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Ayodhya hearing: Muslim parties react sharply to SC’s view on birthplace of Lord Ram

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New Delhi, Sep 19: The Muslim parties termed as "conjecture" the Supreme Court's observation that the Hindus believed in some divinity in the central dome of the disputed structure at Ram Janmbhoomi-Babri Masjid site which made them offer prayers at the railings put up by the British in 1855.

The 5-judge Constitution bench, headed by Chief Justice Ranjan Gogoi, was scrutinising the vehement submission of the Muslim parties that Hindu worshippers never had access to the central dome and used to offer prayers at the railings.

File photo of Supreme Court

The bench asked senior advocate Rajeev Dhavan, appearing for the Muslim parties, that "maybe the 'Ram Chabutara' was the creation of 1885, but it coincides with the setting up of the railing (prohibiting entry of Hindus into the inner courtyard).

'Let's make efforts to conclude Ayodhya land dispute case hearing by Oct 18': SC

"Why Ram Chabutara was set up in the close proximity of the railing. Hindus believed of some divinity in the central dome and this is the reason they were praying at the railing."

Dhavan then said in a raised voice, "This is just a conjecture of My Lords." He later apologised for the comment.

The bench had asked him "whether the Hindus were praying at the railings with the belief that the birthplace of the deity was under the central dome".

The Allahabad High Court had given one-third area, including the Central dome of the now-demolished structure, to deity 'Ram Lalla' after holding that it was the birthplace.

The top court questioned Dhavan, appearing for Sunni Waqf Board and others including original litigant M Siddiq, about the proximity of 'Ram Chabutara' with the railings near the central dome.

The bench, hearing the politically sensitive case on the 26th day, said that before putting up of the railings in the 1850s both community members were going inside, and the presence of 'Ram Chabutara' so close to the railing has got some "significance" because Hindus might be praying there believing the central dome to be the birthplace.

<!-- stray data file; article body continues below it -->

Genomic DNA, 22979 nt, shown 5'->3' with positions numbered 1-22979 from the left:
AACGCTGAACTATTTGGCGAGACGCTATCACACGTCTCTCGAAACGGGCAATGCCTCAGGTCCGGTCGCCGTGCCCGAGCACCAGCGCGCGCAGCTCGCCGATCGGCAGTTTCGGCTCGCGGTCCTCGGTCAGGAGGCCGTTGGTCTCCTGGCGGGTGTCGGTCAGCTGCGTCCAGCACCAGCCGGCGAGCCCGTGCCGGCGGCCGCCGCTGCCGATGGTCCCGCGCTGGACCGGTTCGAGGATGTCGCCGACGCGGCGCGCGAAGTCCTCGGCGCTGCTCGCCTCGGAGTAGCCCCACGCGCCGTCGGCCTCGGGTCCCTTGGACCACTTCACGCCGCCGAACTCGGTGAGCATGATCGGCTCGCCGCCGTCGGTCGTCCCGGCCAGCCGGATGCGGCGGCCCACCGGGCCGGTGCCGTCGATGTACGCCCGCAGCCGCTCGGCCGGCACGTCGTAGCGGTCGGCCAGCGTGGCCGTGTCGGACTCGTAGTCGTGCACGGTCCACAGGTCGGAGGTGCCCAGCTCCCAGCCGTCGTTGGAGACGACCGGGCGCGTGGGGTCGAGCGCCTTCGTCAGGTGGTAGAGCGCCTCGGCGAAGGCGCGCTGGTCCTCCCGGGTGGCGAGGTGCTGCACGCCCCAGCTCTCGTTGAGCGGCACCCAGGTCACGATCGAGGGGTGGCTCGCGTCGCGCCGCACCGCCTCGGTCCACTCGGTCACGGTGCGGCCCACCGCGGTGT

"Why do people go near the railings. They go there because they believed that it (central dome) was the birthplace... There was oral evidence that Hindus prayed at the railings," the unnerved bench sought to know from Dhavan after his high pitched reaction.

The senior advocate replied: "I will go near the railings out of curiosity... They (Hindus) might have been going there to destroy the place", because a very tense situation had been prevailing there for quite long time.

There was "no evidence" on record that the Hindus prayed at the railing, he said.

"I am sorry for using the word conjecture," the senior lawyer later told the bench and added, "you become more aggressive when you are tired".

SC asks Muslim parties searching questions on status of Lord Ram's birthplace

The bench shot back, "if you are tired then we can wrap up the day's hearing".

Then bench then sought details of all the evidence with regard to the railings at the disputed site.

The railings were raised in the 1850s by the Britishers following the communal flare-up between the two communities and later, Hindus were allowed entry in the outer courtyards only, the lawyer said.

At the outset, Dhavan again dealt with the report of historians R S Sharma, M Athar Ali, D N Jha and Suraj Bhan on the Ayodhya dispute and assailed the HC verdict saying that it did not consider the report.

The report had stated that the site where Babri Masjid stood could not have been the birthplace of Lord Ram, he said, adding it was not considered because one of the historians, D N Jha, did not sign it.

The bench again said that the 1991 report of historians "at the highest" was an "opinion" and moreover, the historians were never examined.

Dhavan referred to the testimonies of various witnesses and gazetteers of many travellers to drive home the point that there was Babri mosque at the disputed site and the Hindu parties failed to prove the place under the central dome was the exact birthplace of Lord Ram.

He trashed the views of British traveller Hans Baker and P Carnegi who had said that the mosque was built on the ruins of a Hindu temple and said that there were the "figment of their imagination".

"No travellers and gazetteers mentioned that the birthplace of Lord Ram was under the central dome of the structure," Dhavan said.

There should be "gradation" of the documents and an equal amount of reliance cannot be placed on official records and the accounts of travellers and gazetteers.

He said that various Hindu witnesses have said that the idols were placed inside the central dome in December 1949 as against their claim that they were there since time immemorial.

The bench would resume hearing on today.

The Allahabad High Court, in its judgment of 2010 on four civil lawsuits, had partitioned the 2.77-acre disputed land equally among Sunni Waqf Board, Nirmohi Akhara and Ram Lalla. Fourteen appeals have been filed in the Supreme Court against the verdict.

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